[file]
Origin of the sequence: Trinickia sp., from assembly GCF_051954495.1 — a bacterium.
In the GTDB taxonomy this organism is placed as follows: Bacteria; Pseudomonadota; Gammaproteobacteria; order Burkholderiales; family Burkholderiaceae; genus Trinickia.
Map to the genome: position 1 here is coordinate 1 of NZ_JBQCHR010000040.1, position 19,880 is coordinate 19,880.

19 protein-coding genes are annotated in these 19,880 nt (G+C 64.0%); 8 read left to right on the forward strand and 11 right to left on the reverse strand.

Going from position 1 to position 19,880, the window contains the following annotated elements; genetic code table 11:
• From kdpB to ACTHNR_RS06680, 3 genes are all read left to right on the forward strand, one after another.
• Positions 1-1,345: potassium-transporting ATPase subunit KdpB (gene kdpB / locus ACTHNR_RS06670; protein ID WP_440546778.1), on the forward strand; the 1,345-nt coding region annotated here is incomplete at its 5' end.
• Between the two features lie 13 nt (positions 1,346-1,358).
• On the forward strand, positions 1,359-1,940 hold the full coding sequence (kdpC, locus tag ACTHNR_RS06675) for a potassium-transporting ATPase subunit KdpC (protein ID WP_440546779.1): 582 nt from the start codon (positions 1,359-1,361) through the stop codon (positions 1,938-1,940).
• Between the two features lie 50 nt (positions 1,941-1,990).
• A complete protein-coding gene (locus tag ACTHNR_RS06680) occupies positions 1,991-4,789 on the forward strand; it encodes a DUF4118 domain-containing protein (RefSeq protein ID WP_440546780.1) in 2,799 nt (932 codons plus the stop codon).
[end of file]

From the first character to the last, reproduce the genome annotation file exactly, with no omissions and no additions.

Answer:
Origin of the sequence: Trinickia sp., from assembly GCF_051954495.1 — a bacterium.
In the GTDB taxonomy this organism is placed as follows: Bacteria; Pseudomonadota; Gammaproteobacteria; order Burkholderiales; family Burkholderiaceae; genus Trinickia.
Map to the genome: position 1 here is coordinate 1 of NZ_JBQCHR010000040.1, position 19,880 is coordinate 19,880.

19 protein-coding genes are annotated in these 19,880 nt (G+C 64.0%); 8 read left to right on the forward strand and 11 right to left on the reverse strand.

Going from position 1 to position 19,880, the window contains the following annotated elements; genetic code table 11:
• From kdpB to ACTHNR_RS06680, 3 genes are all read left to right on the forward strand, one after another.
• Positions 1-1,345: potassium-transporting ATPase subunit KdpB (gene kdpB / locus ACTHNR_RS06670; protein ID WP_440546778.1), on the forward strand; the 1,345-nt coding region annotated here is incomplete at its 5' end.
• Between the two features lie 13 nt (positions 1,346-1,358).
• On the forward strand, positions 1,359-1,940 hold the full coding sequence (kdpC, locus tag ACTHNR_RS06675) for a potassium-transporting ATPase subunit KdpC (protein ID WP_440546779.1): 582 nt from the start codon (positions 1,359-1,361) through the stop codon (positions 1,938-1,940).
• Between the two features lie 50 nt (positions 1,941-1,990).
• A complete protein-coding gene (locus tag ACTHNR_RS06680) occupies positions 1,991-4,789 on the forward strand; it encodes a DUF4118 domain-containing protein (RefSeq protein ID WP_440546780.1) in 2,799 nt (932 codons plus the stop codon).